• 'may exist in the future': for example, an insurance company might decide that you are likely to develop a condition based on your previous medical history or the medical history of your parents;
  • 'is imputed to a person': for example, an employer might believe you have a mental illness because of the way you responded to a particularly stressful situation even though you don't have that illness.

The point of discrimination law is to stop you being treated worse or being excluded from opportunities because you have a disability or someone believes you have a disability.

For more about who is protected against discrimination under the Disability Discrimination Act 1992 (Cth), click here.

7B.2: Areas covered in anti-discrimination law

Discrimination is against the law if it happens in any of the following 'areas of life' (click on the link for more information):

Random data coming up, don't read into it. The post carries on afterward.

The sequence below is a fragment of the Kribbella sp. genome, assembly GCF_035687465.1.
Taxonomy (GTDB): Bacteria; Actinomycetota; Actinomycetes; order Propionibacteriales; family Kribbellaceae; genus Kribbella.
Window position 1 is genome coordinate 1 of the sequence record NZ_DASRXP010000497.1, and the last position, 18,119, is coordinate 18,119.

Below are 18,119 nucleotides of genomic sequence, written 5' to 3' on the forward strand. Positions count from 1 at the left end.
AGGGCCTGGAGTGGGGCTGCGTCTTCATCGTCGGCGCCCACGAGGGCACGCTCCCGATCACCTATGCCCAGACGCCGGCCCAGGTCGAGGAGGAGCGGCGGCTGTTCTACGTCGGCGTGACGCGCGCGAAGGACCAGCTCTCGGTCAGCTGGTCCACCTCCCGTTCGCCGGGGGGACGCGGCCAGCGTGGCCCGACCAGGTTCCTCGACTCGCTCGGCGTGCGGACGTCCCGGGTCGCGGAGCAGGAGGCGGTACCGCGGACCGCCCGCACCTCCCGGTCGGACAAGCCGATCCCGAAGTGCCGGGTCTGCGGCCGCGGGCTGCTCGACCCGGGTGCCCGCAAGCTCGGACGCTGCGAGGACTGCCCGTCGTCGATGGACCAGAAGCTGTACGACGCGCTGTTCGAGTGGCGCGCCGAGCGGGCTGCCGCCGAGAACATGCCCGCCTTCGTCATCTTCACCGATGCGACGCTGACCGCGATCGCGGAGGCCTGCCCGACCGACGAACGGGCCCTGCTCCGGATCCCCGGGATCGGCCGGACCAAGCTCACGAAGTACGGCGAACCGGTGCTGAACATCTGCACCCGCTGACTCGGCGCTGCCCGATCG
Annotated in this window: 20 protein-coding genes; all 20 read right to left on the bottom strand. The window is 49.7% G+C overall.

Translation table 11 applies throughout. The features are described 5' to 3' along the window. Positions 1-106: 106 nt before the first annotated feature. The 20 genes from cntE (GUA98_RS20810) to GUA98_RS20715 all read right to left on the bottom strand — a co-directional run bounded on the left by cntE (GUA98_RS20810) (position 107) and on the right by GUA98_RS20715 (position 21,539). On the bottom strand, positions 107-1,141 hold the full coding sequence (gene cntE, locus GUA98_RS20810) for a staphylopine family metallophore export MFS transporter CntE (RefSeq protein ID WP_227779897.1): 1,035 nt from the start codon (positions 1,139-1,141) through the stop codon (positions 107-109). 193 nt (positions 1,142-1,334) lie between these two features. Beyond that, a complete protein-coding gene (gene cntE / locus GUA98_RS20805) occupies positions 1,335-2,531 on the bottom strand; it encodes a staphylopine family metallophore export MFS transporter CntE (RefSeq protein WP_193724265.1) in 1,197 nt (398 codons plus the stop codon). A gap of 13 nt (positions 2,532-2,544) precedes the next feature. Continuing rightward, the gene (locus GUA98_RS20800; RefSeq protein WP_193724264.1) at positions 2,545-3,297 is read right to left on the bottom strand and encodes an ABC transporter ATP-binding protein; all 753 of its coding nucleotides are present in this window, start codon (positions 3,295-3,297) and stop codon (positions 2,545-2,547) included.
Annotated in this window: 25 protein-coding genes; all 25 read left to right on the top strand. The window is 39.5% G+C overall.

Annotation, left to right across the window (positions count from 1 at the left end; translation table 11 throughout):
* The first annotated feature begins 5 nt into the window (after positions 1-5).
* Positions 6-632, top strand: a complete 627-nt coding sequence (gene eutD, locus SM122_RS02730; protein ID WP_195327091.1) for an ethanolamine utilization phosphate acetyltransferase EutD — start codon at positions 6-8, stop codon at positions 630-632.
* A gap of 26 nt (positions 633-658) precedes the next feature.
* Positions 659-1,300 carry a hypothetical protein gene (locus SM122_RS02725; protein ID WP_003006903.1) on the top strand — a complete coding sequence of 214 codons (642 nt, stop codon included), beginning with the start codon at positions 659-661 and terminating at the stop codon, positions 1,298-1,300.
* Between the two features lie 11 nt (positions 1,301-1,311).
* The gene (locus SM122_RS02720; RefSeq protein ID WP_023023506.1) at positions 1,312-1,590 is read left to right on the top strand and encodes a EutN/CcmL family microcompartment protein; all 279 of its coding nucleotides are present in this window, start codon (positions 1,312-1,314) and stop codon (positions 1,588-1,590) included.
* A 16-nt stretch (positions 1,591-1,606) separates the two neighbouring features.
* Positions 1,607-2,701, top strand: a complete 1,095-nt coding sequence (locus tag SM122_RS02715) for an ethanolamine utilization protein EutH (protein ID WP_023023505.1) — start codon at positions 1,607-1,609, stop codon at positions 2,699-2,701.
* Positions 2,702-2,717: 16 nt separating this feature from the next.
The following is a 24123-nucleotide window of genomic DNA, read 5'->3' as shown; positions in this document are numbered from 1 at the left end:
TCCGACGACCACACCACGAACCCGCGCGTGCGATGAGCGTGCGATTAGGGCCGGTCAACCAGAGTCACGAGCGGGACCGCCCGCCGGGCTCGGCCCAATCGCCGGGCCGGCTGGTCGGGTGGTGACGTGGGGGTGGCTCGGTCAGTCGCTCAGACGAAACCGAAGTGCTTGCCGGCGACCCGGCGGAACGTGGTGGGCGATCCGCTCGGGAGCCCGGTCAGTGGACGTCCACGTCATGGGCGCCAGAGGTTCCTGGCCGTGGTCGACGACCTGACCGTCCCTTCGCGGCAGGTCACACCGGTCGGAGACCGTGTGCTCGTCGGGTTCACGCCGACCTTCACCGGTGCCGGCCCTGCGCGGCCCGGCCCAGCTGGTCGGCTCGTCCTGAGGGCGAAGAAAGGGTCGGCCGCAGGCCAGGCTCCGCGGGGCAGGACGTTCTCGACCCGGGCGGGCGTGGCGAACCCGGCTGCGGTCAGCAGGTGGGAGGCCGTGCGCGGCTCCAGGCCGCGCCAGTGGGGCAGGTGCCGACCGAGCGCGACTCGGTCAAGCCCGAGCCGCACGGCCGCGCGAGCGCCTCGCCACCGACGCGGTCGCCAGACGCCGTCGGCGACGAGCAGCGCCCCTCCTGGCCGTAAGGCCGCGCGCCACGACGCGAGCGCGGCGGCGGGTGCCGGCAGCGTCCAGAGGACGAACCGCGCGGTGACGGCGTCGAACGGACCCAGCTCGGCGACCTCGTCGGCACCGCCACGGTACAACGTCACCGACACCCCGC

For examples of what these different areas of life might include, click here.

Under anti-discrimination laws, you can also make a complaint that another person has harassed you.

Click here to find information about harassment complaints under NSW anti-discrimination law.

7B.3: Getting legal advice and help

If you think you have been discriminated against because of disability (including mental illness), you should get legal advice. You can get free legal advice about discrimination law from:

There is a specialist Community Legal Centre that deals with disability discrimination law in NSW: the NSW Disability Discrimination Legal Centre. For more about this Centre, click here .

 DISCLAIMER

  • The legal and other information contained in this Section is up to date to 30 January 2015
  • This Manual only refers to the law and practices applying to the Australian state of New South Wales (NSW) - unless it states otherwise.
  • MHCC does not guarantee the accuracy nor is responsible for the content or the currency of the content of external documents and websites linked to this Manual.